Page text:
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NASA Scramjet Sets a New Air-Speed Record

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NASA Scramjet Sets a New Air-Speed Record

Space

NASA Scramjet Sets a New Air-Speed Record

NASA Scramjet Sets a New Air-Speed Record

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  • <iframe src="https://www.npr.org/player/embed/4174090/4174431" width="100%" height="290" frameborder="0" scrolling="no" title="NPR embedded audio player">

The booster rocket ignites, beginning the X-43A's record-setting flight. NASA photo hide caption

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Mission schematic of the X-43A NASA graphic hide caption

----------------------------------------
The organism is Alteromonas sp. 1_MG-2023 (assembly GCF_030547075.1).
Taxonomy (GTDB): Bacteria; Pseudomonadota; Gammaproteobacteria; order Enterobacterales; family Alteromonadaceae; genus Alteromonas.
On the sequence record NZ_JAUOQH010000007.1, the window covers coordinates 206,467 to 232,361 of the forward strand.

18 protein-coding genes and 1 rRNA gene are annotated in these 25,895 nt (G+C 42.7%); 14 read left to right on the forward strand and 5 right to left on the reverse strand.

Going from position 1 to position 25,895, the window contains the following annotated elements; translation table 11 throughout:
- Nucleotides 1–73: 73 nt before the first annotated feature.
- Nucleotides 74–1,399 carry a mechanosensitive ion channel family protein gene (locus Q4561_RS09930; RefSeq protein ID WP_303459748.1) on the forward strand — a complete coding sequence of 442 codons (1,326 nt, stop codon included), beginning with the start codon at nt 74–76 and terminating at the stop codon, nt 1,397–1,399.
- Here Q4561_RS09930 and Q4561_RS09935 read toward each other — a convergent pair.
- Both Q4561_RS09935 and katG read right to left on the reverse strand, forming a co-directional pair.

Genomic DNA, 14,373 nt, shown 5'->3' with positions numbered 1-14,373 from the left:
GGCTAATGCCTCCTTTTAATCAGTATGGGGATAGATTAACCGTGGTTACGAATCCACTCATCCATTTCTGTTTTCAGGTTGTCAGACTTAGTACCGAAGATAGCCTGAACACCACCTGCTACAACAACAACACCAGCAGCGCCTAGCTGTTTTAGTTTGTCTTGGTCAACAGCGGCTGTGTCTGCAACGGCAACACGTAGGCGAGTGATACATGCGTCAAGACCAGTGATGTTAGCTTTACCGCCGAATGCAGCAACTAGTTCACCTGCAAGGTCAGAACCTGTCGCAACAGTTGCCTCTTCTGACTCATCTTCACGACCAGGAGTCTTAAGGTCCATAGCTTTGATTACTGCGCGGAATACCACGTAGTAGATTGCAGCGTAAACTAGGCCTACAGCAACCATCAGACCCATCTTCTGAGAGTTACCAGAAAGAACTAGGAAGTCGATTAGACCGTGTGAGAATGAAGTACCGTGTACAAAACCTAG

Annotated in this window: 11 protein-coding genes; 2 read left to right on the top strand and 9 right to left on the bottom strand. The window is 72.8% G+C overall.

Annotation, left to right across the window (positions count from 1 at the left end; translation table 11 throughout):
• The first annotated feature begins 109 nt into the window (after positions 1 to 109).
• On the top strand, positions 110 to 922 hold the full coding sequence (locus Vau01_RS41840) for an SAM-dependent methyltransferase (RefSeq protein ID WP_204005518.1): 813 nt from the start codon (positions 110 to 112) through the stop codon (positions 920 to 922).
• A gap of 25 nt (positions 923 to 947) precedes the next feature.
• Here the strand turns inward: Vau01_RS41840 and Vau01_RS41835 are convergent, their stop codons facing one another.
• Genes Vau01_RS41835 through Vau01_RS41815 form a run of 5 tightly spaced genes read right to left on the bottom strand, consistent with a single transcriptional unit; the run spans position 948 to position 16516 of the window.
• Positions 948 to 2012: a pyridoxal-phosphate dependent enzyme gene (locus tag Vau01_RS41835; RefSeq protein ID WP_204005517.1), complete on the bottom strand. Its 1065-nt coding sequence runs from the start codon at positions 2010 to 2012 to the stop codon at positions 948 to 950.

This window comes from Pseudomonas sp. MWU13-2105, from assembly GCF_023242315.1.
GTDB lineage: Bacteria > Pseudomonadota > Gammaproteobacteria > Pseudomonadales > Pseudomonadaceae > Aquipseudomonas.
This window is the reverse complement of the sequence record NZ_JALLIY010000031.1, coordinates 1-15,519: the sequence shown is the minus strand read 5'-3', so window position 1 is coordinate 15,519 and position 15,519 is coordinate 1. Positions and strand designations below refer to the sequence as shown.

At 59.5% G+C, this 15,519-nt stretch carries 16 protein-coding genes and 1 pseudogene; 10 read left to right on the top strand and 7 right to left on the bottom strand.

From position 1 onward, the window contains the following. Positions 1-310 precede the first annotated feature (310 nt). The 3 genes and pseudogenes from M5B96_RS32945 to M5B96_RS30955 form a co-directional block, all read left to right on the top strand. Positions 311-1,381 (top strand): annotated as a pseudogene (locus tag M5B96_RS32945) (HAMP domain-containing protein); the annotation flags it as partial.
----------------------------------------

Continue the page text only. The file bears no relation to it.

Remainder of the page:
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Mission schematic of the X-43A

NASA graphic

A NASA research jet sets a new air speed record for air-breathing engines by traveling nearly 7,000 mph, or 10 times the speed of sound. The space agency's X-43A "scramjet" flew over the Pacific Ocean at 110,000 feet after being taken aloft under the wing of a B-52B bomber.

After its release from beneath the larger craft's wing, a booster rocket ignited, sending the X-43A on its way. NPR's David Kestenbaum reports.

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